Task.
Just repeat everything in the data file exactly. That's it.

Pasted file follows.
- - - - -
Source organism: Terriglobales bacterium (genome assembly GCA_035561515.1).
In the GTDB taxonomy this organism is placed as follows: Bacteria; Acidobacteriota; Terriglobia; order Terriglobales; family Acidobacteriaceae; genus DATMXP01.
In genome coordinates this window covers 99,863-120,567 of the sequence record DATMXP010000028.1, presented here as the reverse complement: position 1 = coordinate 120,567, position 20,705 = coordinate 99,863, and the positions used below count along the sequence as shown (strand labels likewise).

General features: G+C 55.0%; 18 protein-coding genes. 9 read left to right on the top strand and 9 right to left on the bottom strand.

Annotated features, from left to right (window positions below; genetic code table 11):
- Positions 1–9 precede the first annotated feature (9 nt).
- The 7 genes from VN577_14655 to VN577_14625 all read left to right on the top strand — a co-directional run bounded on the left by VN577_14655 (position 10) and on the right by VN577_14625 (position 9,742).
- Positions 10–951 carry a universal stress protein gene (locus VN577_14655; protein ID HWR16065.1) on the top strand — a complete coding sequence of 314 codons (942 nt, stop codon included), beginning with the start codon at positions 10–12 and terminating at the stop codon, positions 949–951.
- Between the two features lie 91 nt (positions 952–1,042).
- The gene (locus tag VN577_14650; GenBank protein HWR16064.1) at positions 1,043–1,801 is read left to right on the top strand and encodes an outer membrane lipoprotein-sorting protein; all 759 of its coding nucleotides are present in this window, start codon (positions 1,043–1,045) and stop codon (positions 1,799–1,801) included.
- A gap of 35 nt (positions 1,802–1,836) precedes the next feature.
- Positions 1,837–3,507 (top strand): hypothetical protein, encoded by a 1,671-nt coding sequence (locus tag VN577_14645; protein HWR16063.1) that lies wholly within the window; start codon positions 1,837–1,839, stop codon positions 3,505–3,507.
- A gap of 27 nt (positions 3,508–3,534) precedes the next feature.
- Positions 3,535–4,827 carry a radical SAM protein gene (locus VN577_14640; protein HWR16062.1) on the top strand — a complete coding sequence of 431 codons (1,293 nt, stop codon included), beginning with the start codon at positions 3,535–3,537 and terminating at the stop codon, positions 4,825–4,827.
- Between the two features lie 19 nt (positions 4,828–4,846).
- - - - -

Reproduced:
Source organism: Terriglobales bacterium (genome assembly GCA_035561515.1).
In the GTDB taxonomy this organism is placed as follows: Bacteria; Acidobacteriota; Terriglobia; order Terriglobales; family Acidobacteriaceae; genus DATMXP01.
In genome coordinates this window covers 99,863-120,567 of the sequence record DATMXP010000028.1, presented here as the reverse complement: position 1 = coordinate 120,567, position 20,705 = coordinate 99,863, and the positions used below count along the sequence as shown (strand labels likewise).

General features: G+C 55.0%; 18 protein-coding genes. 9 read left to right on the top strand and 9 right to left on the bottom strand.

Annotated features, from left to right (window positions below; genetic code table 11):
- Positions 1–9 precede the first annotated feature (9 nt).
- The 7 genes from VN577_14655 to VN577_14625 all read left to right on the top strand — a co-directional run bounded on the left by VN577_14655 (position 10) and on the right by VN577_14625 (position 9,742).
- Positions 10–951 carry a universal stress protein gene (locus VN577_14655; protein ID HWR16065.1) on the top strand — a complete coding sequence of 314 codons (942 nt, stop codon included), beginning with the start codon at positions 10–12 and terminating at the stop codon, positions 949–951.
- Between the two features lie 91 nt (positions 952–1,042).
- The gene (locus tag VN577_14650; GenBank protein HWR16064.1) at positions 1,043–1,801 is read left to right on the top strand and encodes an outer membrane lipoprotein-sorting protein; all 759 of its coding nucleotides are present in this window, start codon (positions 1,043–1,045) and stop codon (positions 1,799–1,801) included.
- A gap of 35 nt (positions 1,802–1,836) precedes the next feature.
- Positions 1,837–3,507 (top strand): hypothetical protein, encoded by a 1,671-nt coding sequence (locus tag VN577_14645; protein HWR16063.1) that lies wholly within the window; start codon positions 1,837–1,839, stop codon positions 3,505–3,507.
- A gap of 27 nt (positions 3,508–3,534) precedes the next feature.
- Positions 3,535–4,827 carry a radical SAM protein gene (locus VN577_14640; protein HWR16062.1) on the top strand — a complete coding sequence of 431 codons (1,293 nt, stop codon included), beginning with the start codon at positions 3,535–3,537 and terminating at the stop codon, positions 4,825–4,827.
- Between the two features lie 19 nt (positions 4,828–4,846).